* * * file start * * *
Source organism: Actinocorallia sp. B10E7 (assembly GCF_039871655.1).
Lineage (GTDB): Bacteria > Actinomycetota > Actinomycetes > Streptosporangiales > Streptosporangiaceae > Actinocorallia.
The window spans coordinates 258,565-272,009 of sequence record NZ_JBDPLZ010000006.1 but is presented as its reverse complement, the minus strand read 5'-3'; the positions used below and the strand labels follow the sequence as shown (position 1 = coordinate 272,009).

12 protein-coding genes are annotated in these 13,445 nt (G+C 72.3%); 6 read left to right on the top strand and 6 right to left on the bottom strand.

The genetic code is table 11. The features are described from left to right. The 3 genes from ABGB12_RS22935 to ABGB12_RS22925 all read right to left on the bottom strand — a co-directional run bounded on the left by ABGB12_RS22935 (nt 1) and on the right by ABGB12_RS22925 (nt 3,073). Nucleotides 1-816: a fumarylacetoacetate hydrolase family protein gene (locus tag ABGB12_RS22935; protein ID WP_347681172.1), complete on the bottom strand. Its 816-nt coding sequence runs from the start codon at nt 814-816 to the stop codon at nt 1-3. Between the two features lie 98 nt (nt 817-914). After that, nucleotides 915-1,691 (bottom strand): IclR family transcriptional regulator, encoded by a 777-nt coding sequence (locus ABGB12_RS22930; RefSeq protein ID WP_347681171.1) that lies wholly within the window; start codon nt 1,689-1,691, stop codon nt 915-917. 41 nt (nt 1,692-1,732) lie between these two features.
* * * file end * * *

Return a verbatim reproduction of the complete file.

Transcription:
Source organism: Actinocorallia sp. B10E7 (assembly GCF_039871655.1).
Lineage (GTDB): Bacteria > Actinomycetota > Actinomycetes > Streptosporangiales > Streptosporangiaceae > Actinocorallia.
The window spans coordinates 258,565-272,009 of sequence record NZ_JBDPLZ010000006.1 but is presented as its reverse complement, the minus strand read 5'-3'; the positions used below and the strand labels follow the sequence as shown (position 1 = coordinate 272,009).

12 protein-coding genes are annotated in these 13,445 nt (G+C 72.3%); 6 read left to right on the top strand and 6 right to left on the bottom strand.

The genetic code is table 11. The features are described from left to right. The 3 genes from ABGB12_RS22935 to ABGB12_RS22925 all read right to left on the bottom strand — a co-directional run bounded on the left by ABGB12_RS22935 (nt 1) and on the right by ABGB12_RS22925 (nt 3,073). Nucleotides 1-816: a fumarylacetoacetate hydrolase family protein gene (locus tag ABGB12_RS22935; protein ID WP_347681172.1), complete on the bottom strand. Its 816-nt coding sequence runs from the start codon at nt 814-816 to the stop codon at nt 1-3. Between the two features lie 98 nt (nt 817-914). After that, nucleotides 915-1,691 (bottom strand): IclR family transcriptional regulator, encoded by a 777-nt coding sequence (locus ABGB12_RS22930; RefSeq protein ID WP_347681171.1) that lies wholly within the window; start codon nt 1,689-1,691, stop codon nt 915-917. 41 nt (nt 1,692-1,732) lie between these two features.